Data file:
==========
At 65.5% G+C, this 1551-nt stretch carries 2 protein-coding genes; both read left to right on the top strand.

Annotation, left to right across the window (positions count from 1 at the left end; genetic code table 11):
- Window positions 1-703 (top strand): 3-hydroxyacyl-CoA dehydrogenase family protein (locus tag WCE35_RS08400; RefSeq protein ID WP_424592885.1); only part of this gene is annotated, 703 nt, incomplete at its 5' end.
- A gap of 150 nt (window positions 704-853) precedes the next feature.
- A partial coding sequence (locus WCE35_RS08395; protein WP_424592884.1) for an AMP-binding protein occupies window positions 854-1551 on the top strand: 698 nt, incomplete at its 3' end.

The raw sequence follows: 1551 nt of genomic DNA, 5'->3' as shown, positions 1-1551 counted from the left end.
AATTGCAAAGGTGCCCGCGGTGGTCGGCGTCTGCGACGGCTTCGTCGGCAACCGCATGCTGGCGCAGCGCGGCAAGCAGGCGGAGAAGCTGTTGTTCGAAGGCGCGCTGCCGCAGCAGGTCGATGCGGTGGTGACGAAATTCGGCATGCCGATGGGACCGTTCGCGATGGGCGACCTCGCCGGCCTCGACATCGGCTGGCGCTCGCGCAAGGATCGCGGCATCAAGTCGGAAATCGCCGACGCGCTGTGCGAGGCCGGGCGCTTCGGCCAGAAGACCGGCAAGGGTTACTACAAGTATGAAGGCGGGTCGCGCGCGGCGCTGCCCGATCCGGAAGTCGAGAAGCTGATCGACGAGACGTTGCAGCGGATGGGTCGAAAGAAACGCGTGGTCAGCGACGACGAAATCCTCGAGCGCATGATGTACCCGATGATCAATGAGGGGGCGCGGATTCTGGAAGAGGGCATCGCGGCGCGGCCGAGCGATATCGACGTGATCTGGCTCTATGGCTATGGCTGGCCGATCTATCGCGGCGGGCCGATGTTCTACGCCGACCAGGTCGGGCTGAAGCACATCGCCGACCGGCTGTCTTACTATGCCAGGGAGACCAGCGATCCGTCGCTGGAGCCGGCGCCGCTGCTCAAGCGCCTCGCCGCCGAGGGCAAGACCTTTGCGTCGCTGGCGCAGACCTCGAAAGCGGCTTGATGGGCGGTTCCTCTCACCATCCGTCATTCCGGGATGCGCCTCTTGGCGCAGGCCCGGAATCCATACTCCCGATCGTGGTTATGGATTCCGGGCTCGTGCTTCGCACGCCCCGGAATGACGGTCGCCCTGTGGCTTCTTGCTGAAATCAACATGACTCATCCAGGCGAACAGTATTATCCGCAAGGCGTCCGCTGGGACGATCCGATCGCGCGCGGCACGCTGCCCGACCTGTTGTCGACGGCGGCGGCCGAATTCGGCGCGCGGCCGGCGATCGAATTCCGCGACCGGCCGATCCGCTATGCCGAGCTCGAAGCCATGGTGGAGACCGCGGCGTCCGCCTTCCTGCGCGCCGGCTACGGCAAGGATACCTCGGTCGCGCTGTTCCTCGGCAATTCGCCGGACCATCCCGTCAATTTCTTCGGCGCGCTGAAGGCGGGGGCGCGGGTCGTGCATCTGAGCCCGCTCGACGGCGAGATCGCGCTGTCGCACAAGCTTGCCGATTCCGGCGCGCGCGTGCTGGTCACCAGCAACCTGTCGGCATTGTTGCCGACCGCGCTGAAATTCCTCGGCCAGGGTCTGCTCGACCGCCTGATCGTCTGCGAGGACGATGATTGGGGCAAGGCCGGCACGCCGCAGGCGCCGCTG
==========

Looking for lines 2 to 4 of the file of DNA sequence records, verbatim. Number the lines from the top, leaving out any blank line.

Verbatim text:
Annotation, left to right across the window (positions count from 1 at the left end; genetic code table 11):
- Window positions 1-703 (top strand): 3-hydroxyacyl-CoA dehydrogenase family protein (locus tag WCE35_RS08400; RefSeq protein ID WP_424592885.1); only part of this gene is annotated, 703 nt, incomplete at its 5' end.
- A gap of 150 nt (window positions 704-853) precedes the next feature.